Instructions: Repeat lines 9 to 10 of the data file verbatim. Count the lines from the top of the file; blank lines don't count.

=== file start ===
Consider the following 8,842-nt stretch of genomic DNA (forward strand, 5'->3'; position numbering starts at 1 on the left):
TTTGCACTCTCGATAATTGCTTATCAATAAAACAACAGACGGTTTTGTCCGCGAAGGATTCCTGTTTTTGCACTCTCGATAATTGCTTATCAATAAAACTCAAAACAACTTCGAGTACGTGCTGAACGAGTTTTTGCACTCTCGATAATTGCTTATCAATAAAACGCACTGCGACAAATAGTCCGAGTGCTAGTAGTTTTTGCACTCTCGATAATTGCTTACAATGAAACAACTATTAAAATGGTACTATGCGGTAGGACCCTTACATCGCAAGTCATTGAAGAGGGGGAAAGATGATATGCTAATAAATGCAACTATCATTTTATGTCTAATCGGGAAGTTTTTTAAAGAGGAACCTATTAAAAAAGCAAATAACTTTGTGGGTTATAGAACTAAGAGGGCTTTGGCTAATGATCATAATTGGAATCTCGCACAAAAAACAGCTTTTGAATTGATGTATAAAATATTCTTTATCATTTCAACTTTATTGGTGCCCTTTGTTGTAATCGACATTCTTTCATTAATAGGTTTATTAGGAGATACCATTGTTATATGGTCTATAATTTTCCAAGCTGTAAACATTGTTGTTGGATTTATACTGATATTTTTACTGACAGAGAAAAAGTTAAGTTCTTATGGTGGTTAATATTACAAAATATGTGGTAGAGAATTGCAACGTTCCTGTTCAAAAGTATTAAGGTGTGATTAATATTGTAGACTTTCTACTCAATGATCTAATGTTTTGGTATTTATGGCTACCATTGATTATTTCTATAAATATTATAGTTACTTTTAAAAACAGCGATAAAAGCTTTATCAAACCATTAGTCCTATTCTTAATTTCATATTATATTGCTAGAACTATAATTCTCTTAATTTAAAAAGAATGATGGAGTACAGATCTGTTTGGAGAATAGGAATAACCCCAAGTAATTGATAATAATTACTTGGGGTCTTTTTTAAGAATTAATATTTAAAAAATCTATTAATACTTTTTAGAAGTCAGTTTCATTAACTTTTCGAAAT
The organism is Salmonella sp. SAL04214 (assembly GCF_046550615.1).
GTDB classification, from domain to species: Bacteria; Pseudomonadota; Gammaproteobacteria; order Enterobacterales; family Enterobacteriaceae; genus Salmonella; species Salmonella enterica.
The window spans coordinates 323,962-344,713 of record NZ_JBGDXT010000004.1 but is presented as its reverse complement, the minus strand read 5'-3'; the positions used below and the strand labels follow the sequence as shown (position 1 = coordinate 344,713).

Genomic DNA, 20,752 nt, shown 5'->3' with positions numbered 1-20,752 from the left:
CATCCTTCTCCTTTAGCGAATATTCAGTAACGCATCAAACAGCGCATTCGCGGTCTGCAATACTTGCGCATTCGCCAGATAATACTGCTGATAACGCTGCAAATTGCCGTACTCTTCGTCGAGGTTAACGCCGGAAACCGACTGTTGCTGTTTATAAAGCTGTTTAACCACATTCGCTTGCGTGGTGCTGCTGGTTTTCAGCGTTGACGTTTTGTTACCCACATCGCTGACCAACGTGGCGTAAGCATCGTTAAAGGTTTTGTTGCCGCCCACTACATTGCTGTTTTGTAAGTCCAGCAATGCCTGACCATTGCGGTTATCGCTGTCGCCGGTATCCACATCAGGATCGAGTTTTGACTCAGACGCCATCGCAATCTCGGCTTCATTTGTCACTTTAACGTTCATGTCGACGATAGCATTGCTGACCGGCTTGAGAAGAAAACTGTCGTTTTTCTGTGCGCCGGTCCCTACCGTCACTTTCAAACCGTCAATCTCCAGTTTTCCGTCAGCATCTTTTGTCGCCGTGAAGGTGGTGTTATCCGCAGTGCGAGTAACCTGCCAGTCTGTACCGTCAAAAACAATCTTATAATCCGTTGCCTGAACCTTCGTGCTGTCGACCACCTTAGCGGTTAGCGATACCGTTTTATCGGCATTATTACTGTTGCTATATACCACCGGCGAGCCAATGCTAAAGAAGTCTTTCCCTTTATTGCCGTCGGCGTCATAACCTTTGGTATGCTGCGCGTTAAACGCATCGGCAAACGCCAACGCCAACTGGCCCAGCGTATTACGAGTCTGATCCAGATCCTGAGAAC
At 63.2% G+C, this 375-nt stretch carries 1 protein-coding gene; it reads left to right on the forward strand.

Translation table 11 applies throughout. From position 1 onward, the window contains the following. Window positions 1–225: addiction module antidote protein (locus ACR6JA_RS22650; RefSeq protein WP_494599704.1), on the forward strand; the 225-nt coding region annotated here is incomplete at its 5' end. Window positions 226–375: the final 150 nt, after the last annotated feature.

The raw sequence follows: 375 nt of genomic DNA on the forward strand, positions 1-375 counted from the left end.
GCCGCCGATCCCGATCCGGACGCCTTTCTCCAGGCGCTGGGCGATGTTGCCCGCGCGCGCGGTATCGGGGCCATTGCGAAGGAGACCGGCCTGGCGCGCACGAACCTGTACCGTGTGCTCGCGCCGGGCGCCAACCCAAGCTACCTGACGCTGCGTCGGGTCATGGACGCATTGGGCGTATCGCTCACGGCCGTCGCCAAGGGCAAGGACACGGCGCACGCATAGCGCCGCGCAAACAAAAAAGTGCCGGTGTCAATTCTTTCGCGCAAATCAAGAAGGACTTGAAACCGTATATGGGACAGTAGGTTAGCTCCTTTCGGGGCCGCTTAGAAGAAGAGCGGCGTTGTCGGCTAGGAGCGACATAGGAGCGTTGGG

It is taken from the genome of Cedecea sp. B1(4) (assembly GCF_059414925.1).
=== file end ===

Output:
Translation table 11 applies throughout. From position 1 onward, the window contains the following. Window positions 1–225: addiction module antidote protein (locus ACR6JA_RS22650; RefSeq protein WP_494599704.1), on the forward strand; the 225-nt coding region annotated here is incomplete at its 5' end. Window positions 226–375: the final 150 nt, after the last annotated feature.

The raw sequence follows: 375 nt of genomic DNA on the forward strand, positions 1-375 counted from the left end.